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These are tools and materials that teachers from our state have found particularly helpful in their studios. Feel free to submit contributions!



"A very helpful tool for students looking to boost their theory skills. There are animated tutorials covering basic theory concepts as well as a wide selection of exercises that help students practice note names, keyboard names, intervals, chords, etc. Everything is set up in a clean and easy to use website. This is a very helpful website for older students. They have also created excellent iPad and iPhone apps that I encourage my students to download if possible."—Amy Maier


"Music Teachers Helper has been an invaluable tool for my studio for these past three years. This site helps you schedule lessons, track attendance, invoice parents and provides you with your own website. It is quite customizable to fit your business needs and they are continually taking feedback from teachers and adjusting the site to meet everyone's needs. There is a monthly subscription cost that is determined by the number of students you register. The service it provides is definitely worth the subscription cost!"—Amy Maier


"A great resource for teachers and their students to hear standard repertoire performed. This is an ongoing project at the University of Iowa."—Barbara Fenlason


"Since MMTA has stopped having Student Evaluations, I have started using Carnegie Hall/Royal Conservatory ACHIEVEMENT PROGRAM Celebration Series for Etudes, Listening, Sight Reading, Performance. They have testers with international standards in different areas in Massachusetts. When I taught in Addis Ababa, Ethiopia, the English School there had testers come from England. This series is used world-wide. Pictures of the books and details about their contents can be seen online."—Barbara Payson


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Four Star Sight Reading and Ear Tests: Daily Exercises for Piano Students, by Boris Berlin and Andrew Markow. Series Editor: Scott McBride Smith. Publisher: Frederick Harris Music Company, Ltd.


"Years ago I brushed aside my students’ sight-reading skills by providing them with weekly music literature that might be appropriate for their skill level. 'Take this home and try to get through 3 to 5 pieces each week,' I said. But none of this amounted to developing a solid foundation in sight reading because it lacked methodical, level by level training. Frankly, we could barely get through the music for the lesson, let alone anything extra.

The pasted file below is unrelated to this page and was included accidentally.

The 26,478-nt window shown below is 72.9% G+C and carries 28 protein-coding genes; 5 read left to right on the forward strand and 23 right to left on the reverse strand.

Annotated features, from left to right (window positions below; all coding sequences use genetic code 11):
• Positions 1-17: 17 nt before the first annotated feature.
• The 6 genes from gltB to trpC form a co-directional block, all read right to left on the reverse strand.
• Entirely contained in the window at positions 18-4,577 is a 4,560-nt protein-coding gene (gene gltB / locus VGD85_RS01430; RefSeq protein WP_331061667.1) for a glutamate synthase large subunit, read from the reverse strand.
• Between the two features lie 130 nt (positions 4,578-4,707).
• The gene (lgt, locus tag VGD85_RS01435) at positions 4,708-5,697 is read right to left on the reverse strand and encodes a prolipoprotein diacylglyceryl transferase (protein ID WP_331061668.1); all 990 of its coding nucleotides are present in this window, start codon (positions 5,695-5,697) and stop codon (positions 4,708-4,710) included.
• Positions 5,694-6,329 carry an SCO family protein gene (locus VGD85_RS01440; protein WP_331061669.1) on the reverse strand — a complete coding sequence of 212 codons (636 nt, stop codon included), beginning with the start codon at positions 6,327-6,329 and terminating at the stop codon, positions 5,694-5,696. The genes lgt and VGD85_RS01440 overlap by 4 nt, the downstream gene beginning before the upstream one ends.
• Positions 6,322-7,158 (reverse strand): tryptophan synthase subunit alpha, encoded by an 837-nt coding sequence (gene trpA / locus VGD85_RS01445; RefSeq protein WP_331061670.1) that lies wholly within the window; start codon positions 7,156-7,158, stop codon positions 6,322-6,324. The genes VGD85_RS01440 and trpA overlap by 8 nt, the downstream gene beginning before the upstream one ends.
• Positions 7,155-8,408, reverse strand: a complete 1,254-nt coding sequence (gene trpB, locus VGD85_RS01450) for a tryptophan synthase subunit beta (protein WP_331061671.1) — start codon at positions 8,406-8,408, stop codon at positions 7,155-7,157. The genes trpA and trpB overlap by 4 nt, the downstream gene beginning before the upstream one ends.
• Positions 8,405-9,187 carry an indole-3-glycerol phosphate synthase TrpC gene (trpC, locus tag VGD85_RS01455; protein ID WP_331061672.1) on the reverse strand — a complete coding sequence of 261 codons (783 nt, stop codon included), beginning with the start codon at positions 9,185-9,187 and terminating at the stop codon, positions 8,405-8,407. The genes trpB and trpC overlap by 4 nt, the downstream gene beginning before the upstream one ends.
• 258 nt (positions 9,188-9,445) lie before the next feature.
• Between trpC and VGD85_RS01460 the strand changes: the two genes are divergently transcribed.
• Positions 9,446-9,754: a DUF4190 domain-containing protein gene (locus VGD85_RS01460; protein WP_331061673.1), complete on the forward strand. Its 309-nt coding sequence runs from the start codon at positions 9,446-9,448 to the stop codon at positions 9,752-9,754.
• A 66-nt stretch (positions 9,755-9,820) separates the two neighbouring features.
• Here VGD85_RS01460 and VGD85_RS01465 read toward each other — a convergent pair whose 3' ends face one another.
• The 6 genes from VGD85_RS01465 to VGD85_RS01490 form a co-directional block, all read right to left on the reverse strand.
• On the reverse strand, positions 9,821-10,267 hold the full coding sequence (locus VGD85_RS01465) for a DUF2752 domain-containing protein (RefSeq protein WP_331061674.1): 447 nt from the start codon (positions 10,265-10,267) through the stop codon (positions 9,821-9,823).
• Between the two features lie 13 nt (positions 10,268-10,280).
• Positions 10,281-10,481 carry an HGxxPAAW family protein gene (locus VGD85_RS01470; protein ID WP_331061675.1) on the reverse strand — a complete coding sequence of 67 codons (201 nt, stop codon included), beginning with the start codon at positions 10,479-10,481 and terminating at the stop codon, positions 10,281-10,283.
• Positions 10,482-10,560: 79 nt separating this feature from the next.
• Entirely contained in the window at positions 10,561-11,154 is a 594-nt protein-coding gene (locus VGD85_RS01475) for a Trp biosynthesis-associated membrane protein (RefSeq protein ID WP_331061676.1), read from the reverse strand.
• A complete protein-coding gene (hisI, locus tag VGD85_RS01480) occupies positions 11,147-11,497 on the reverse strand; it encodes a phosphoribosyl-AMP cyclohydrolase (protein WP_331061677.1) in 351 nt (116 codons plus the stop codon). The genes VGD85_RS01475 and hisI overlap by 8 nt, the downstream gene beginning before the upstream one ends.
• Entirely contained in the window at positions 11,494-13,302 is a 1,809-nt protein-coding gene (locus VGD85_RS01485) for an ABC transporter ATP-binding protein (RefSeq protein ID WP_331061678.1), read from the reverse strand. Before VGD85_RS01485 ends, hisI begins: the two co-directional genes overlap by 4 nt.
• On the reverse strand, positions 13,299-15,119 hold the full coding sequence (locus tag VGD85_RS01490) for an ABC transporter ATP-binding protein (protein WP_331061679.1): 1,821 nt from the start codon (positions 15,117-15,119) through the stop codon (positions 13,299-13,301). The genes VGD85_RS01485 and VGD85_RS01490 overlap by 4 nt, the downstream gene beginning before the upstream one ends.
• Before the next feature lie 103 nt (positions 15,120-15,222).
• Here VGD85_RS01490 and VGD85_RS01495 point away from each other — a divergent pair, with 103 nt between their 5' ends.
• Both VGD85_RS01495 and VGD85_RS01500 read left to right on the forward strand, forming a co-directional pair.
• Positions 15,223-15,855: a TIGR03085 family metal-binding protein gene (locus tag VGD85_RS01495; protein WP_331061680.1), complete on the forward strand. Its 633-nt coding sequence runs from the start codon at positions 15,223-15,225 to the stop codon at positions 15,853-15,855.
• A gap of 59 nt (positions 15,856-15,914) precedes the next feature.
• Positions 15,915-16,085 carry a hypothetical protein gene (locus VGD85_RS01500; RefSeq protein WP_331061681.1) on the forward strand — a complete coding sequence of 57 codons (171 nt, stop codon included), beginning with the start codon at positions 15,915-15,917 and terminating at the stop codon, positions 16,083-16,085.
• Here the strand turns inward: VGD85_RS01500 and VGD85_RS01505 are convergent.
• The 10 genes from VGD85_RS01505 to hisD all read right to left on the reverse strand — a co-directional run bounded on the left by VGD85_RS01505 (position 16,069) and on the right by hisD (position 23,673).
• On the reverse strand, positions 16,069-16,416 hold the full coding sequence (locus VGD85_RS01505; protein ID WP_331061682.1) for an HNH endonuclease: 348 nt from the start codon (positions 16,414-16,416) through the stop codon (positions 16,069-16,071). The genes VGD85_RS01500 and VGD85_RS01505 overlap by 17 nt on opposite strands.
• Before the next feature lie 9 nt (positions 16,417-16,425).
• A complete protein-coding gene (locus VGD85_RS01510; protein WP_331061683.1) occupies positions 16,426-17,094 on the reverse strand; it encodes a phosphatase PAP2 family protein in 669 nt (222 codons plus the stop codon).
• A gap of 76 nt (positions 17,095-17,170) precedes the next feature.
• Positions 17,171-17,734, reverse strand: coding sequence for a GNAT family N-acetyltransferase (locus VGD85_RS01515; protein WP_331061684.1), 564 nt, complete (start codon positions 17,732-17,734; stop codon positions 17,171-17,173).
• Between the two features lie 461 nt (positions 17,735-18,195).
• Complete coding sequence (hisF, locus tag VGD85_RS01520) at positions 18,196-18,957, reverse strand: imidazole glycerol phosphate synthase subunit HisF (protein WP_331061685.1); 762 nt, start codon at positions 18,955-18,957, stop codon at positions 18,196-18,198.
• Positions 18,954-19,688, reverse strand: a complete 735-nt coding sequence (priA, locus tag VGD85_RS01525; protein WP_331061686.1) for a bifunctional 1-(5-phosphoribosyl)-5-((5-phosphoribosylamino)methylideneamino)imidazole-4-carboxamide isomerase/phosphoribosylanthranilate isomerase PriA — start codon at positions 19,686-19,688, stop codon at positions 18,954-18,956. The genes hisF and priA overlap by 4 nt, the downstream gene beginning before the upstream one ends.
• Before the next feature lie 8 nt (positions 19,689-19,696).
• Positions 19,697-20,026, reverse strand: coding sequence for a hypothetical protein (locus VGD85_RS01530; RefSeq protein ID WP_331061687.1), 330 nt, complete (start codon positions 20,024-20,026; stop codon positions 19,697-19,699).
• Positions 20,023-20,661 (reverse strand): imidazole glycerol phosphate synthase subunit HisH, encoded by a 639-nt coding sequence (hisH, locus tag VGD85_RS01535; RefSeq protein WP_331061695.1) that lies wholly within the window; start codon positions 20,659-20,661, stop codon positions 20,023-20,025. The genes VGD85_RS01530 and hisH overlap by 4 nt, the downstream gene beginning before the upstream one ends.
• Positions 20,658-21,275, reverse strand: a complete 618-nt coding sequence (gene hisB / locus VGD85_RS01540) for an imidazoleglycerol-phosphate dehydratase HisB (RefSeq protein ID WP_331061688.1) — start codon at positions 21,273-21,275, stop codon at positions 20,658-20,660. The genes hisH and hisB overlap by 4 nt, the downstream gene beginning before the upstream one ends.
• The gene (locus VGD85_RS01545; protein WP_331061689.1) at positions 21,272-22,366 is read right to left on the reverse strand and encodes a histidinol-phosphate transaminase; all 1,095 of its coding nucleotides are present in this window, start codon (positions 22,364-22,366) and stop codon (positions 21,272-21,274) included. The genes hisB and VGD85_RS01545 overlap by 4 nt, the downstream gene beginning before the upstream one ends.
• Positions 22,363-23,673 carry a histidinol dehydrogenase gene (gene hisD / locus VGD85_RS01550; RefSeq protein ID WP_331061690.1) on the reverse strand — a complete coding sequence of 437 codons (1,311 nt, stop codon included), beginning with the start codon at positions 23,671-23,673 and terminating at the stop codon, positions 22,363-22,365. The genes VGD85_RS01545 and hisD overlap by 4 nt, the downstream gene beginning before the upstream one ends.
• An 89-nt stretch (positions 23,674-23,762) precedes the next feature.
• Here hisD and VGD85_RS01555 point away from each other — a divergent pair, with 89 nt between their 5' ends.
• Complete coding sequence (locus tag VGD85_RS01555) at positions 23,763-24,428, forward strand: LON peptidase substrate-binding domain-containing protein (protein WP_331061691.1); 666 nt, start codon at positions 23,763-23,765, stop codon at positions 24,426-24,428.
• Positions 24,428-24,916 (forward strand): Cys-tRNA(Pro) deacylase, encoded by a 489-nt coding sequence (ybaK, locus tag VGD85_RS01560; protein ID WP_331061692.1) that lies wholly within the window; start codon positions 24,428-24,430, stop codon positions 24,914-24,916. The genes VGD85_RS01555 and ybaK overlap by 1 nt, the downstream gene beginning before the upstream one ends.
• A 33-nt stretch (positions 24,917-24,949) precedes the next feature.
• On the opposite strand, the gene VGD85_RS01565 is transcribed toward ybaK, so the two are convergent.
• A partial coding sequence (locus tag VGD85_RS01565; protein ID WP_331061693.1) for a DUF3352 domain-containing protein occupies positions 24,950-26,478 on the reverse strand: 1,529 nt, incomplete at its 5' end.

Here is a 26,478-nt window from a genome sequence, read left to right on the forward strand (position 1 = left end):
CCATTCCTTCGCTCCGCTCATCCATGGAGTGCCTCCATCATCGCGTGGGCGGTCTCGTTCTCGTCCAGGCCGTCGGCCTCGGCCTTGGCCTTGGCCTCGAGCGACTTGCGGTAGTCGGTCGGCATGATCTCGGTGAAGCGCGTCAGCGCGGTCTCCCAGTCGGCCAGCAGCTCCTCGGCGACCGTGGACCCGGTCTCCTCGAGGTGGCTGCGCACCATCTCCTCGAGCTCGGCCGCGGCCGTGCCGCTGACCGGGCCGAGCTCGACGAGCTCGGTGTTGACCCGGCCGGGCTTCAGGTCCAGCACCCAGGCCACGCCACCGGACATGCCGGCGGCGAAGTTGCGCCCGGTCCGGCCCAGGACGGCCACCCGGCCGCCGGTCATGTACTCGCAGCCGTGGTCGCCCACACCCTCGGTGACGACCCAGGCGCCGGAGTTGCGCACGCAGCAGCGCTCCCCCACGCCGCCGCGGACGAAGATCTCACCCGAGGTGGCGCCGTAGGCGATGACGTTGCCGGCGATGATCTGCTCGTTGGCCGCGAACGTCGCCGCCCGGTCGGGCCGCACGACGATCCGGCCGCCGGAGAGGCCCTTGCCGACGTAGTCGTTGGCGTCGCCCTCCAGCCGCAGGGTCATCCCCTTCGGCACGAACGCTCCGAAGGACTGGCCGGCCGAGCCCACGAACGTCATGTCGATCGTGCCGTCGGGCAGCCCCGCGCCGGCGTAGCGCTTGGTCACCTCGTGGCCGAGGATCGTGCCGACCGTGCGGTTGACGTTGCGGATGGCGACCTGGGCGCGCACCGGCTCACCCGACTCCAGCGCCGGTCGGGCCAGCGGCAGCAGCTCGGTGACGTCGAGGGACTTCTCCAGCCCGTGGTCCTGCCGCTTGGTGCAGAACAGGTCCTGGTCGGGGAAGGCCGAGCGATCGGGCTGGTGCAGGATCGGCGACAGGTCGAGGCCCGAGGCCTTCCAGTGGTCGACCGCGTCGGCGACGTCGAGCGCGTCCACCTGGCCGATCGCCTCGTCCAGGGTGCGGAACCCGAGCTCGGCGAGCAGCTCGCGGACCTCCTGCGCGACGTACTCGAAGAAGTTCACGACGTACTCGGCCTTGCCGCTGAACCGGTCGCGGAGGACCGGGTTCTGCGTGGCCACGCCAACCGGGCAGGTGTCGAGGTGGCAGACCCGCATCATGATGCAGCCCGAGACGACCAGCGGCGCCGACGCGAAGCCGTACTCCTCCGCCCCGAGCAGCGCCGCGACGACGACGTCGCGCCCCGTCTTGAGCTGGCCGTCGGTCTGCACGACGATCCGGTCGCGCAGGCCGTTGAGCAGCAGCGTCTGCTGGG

"But after meeting my teacher of my teen years at an MTNA Convention, I learned she had discovered a new text which provided exactly what could fit the ticket: Four Star Sight Reading and Ear Tests: Daily Exercises for Piano Students.


"With 10 individual levels beginning from the earliest reading level through the final (pre-college) volume, this text requires 5 to 10 minutes each day for students and includes 2 sight-reading exercises, melodic and rhythmic drills and ear training, which incorporate intervals and chords. Most of my students take pleasure in reading through these short pieces and doing the exercises because they are interesting and even fun (imagine that!)—something new each day.

—Patricia Stowell


Rhythm Clapback/Singback and Melody Playback/Singback books, by Boris Berlin and Andrew Markow. Publisher: Frederick Harris Music Company, Ltd.


"This past year I realized one of my students was not making progress in basic reading skills due to issues she had with rhythm and pitch together. The minute she added rhythm into the mix, she lost sight of her key signature, and when I asked her to observe her sharps or flats, her rhythm fell apart. No matter how much we took these apart, the total product overwhelmed her.


"It was then that I pulled out these simple exercises that Berlin and Markow created, perhaps as a supplement to their Four Star Sight Reading books (see above). The books—the Rhythm book containing 3 levels and the Melody having 4 levels—made a perfect enhancement for rhythm and melody recognition. The student they may serve best could be those with:

  • difficulty singing pitches, or knowing the difference between steps and skips
  • difficulty changing keys and using sharps or flats correctly
  • difficulty reading rhythms accurately—particularly dotted rhythms
  • difficulty with basic pattern recognition
  • inability to maintain a steady, continuous beat


Since the exercises are 3 to 4 measures in length, the demands for concentration are short and manageable. Also, I find that students with this issue feel less stressed when pitch and rhythm are initially separated; adding one more task, then, seems less daunting.


One drawback: the books use only treble clef. Apparently the Frederick Harris Music Company is in the process of reassessing this feature.


—Patricia Stowell